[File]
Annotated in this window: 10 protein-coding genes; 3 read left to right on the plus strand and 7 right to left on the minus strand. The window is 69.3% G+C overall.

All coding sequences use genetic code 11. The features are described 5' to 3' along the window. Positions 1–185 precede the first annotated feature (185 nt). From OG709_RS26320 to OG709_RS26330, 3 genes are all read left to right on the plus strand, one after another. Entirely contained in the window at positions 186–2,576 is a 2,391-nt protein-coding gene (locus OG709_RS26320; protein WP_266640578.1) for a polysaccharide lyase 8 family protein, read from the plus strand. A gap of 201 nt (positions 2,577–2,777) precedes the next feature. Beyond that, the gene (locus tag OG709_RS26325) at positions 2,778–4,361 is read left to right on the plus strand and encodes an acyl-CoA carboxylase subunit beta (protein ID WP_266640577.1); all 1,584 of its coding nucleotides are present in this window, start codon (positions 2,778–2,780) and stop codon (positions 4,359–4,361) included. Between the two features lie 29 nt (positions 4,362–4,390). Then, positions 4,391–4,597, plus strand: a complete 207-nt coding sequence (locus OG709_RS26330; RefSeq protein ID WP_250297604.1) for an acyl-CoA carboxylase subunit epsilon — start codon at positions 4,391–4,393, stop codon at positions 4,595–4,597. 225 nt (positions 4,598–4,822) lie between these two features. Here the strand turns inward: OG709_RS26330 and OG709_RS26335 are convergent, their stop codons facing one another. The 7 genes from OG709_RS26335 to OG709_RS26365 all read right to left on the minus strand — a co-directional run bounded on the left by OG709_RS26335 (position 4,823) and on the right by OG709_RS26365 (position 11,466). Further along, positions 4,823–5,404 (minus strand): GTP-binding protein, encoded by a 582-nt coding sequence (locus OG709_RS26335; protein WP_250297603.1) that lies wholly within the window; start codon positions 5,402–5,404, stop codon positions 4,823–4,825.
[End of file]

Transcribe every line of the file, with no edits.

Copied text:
Annotated in this window: 10 protein-coding genes; 3 read left to right on the plus strand and 7 right to left on the minus strand. The window is 69.3% G+C overall.

All coding sequences use genetic code 11. The features are described 5' to 3' along the window. Positions 1–185 precede the first annotated feature (185 nt). From OG709_RS26320 to OG709_RS26330, 3 genes are all read left to right on the plus strand, one after another. Entirely contained in the window at positions 186–2,576 is a 2,391-nt protein-coding gene (locus OG709_RS26320; protein WP_266640578.1) for a polysaccharide lyase 8 family protein, read from the plus strand. A gap of 201 nt (positions 2,577–2,777) precedes the next feature. Beyond that, the gene (locus tag OG709_RS26325) at positions 2,778–4,361 is read left to right on the plus strand and encodes an acyl-CoA carboxylase subunit beta (protein ID WP_266640577.1); all 1,584 of its coding nucleotides are present in this window, start codon (positions 2,778–2,780) and stop codon (positions 4,359–4,361) included. Between the two features lie 29 nt (positions 4,362–4,390). Then, positions 4,391–4,597, plus strand: a complete 207-nt coding sequence (locus OG709_RS26330; RefSeq protein ID WP_250297604.1) for an acyl-CoA carboxylase subunit epsilon — start codon at positions 4,391–4,393, stop codon at positions 4,595–4,597. 225 nt (positions 4,598–4,822) lie between these two features. Here the strand turns inward: OG709_RS26330 and OG709_RS26335 are convergent, their stop codons facing one another. The 7 genes from OG709_RS26335 to OG709_RS26365 all read right to left on the minus strand — a co-directional run bounded on the left by OG709_RS26335 (position 4,823) and on the right by OG709_RS26365 (position 11,466). Further along, positions 4,823–5,404 (minus strand): GTP-binding protein, encoded by a 582-nt coding sequence (locus OG709_RS26335; protein WP_250297603.1) that lies wholly within the window; start codon positions 5,402–5,404, stop codon positions 4,823–4,825.